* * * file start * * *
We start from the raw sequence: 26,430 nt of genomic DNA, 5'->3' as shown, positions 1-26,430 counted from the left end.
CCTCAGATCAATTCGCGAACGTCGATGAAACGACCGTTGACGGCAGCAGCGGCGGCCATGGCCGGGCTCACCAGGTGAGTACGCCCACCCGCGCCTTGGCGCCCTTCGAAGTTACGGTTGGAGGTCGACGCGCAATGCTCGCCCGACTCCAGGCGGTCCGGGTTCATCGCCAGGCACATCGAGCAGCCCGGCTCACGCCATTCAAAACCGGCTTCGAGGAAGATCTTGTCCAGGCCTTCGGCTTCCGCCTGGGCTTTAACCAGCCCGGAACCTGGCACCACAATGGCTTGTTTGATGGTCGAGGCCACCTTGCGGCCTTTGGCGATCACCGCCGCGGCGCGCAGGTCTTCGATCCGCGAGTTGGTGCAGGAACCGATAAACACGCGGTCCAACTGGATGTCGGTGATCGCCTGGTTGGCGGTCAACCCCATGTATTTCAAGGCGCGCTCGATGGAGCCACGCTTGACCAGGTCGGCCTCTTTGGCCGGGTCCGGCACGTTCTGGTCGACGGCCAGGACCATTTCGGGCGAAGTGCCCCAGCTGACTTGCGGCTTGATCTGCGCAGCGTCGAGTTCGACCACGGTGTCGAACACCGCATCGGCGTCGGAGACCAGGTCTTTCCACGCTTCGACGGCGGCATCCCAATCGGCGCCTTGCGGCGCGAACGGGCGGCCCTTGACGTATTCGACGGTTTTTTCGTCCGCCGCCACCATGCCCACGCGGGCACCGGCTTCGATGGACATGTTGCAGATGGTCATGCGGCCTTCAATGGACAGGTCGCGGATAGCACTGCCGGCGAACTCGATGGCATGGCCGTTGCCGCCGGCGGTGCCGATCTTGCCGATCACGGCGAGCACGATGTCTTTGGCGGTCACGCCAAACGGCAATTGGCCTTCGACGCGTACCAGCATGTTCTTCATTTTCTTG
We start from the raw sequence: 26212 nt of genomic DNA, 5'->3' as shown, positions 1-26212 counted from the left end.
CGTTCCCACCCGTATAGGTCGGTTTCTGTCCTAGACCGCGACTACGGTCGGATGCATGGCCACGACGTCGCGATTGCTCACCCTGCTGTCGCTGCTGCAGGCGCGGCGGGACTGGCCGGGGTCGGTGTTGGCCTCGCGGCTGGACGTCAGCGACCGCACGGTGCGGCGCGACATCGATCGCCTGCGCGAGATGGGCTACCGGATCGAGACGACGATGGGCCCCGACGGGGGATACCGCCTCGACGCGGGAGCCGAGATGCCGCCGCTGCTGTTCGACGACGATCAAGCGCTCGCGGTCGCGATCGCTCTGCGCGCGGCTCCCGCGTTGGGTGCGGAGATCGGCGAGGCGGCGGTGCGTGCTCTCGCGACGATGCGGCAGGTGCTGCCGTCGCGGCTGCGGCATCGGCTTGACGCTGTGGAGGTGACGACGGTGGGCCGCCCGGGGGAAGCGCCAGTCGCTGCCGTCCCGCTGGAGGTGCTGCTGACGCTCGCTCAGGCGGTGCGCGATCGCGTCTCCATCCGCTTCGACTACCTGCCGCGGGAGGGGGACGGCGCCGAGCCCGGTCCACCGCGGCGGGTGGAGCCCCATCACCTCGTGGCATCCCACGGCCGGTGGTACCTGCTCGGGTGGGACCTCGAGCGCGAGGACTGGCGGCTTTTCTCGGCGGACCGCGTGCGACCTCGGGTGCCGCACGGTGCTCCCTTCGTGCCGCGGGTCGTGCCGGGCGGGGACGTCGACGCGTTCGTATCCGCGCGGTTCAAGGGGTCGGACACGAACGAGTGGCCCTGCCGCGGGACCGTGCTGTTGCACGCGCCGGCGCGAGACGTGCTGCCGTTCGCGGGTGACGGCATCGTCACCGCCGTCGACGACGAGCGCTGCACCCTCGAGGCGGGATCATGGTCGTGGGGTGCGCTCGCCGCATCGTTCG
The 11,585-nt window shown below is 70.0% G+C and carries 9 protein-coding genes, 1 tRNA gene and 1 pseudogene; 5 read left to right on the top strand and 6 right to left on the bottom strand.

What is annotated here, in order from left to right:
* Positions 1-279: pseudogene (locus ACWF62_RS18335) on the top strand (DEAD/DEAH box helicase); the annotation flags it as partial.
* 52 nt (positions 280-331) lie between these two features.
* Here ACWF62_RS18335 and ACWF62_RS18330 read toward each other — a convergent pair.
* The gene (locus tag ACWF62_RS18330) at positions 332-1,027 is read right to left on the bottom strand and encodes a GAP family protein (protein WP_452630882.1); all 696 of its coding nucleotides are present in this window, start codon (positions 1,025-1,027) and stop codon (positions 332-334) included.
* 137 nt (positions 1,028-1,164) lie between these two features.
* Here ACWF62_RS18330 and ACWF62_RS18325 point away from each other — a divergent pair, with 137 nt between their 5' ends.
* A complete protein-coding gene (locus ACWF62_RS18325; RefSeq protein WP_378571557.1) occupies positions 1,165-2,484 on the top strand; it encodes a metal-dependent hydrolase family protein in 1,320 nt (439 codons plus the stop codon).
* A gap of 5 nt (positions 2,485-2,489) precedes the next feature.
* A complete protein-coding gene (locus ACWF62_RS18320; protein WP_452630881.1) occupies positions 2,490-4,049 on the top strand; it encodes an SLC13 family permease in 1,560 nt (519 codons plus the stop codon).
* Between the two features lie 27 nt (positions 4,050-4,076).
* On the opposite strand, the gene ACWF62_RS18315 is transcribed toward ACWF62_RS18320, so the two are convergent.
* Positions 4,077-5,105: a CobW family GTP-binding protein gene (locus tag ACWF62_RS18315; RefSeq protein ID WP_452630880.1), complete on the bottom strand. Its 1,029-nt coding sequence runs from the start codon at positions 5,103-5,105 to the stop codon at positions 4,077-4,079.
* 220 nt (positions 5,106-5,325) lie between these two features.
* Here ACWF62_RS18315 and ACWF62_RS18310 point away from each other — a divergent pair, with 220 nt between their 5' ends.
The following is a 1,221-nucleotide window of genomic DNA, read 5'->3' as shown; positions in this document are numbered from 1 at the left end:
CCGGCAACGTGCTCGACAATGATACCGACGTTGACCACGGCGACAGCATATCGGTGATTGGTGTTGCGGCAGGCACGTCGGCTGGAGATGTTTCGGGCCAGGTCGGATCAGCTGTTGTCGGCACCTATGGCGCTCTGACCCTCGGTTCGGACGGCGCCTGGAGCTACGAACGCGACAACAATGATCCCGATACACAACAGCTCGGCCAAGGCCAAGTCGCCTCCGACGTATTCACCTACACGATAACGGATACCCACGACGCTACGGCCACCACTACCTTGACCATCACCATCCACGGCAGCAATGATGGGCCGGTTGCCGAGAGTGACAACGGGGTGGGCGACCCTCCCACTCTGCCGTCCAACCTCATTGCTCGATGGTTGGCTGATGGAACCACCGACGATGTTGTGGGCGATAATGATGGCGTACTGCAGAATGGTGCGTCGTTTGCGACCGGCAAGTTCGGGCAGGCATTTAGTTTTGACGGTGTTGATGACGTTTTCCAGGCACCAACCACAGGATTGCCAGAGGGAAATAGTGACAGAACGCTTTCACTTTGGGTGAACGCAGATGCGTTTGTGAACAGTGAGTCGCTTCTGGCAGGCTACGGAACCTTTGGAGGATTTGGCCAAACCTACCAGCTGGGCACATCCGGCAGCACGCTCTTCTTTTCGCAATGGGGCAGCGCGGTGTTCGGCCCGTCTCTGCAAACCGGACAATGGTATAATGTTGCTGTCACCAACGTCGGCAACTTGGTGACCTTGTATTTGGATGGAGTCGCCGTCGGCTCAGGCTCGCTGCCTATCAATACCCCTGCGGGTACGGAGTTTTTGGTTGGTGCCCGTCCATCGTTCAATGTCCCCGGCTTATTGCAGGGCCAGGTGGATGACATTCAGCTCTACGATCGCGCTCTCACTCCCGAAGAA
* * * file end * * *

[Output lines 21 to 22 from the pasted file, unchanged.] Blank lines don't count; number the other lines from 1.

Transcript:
The following is a 1,221-nucleotide window of genomic DNA, read 5'->3' as shown; positions in this document are numbered from 1 at the left end:
CCGGCAACGTGCTCGACAATGATACCGACGTTGACCACGGCGACAGCATATCGGTGATTGGTGTTGCGGCAGGCACGTCGGCTGGAGATGTTTCGGGCCAGGTCGGATCAGCTGTTGTCGGCACCTATGGCGCTCTGACCCTCGGTTCGGACGGCGCCTGGAGCTACGAACGCGACAACAATGATCCCGATACACAACAGCTCGGCCAAGGCCAAGTCGCCTCCGACGTATTCACCTACACGATAACGGATACCCACGACGCTACGGCCACCACTACCTTGACCATCACCATCCACGGCAGCAATGATGGGCCGGTTGCCGAGAGTGACAACGGGGTGGGCGACCCTCCCACTCTGCCGTCCAACCTCATTGCTCGATGGTTGGCTGATGGAACCACCGACGATGTTGTGGGCGATAATGATGGCGTACTGCAGAATGGTGCGTCGTTTGCGACCGGCAAGTTCGGGCAGGCATTTAGTTTTGACGGTGTTGATGACGTTTTCCAGGCACCAACCACAGGATTGCCAGAGGGAAATAGTGACAGAACGCTTTCACTTTGGGTGAACGCAGATGCGTTTGTGAACAGTGAGTCGCTTCTGGCAGGCTACGGAACCTTTGGAGGATTTGGCCAAACCTACCAGCTGGGCACATCCGGCAGCACGCTCTTCTTTTCGCAATGGGGCAGCGCGGTGTTCGGCCCGTCTCTGCAAACCGGACAATGGTATAATGTTGCTGTCACCAACGTCGGCAACTTGGTGACCTTGTATTTGGATGGAGTCGCCGTCGGCTCAGGCTCGCTGCCTATCAATACCCCTGCGGGTACGGAGTTTTTGGTTGGTGCCCGTCCATCGTTCAATGTCCCCGGCTTATTGCAGGGCCAGGTGGATGACATTCAGCTCTACGATCGCGCTCTCACTCCCGAAGAA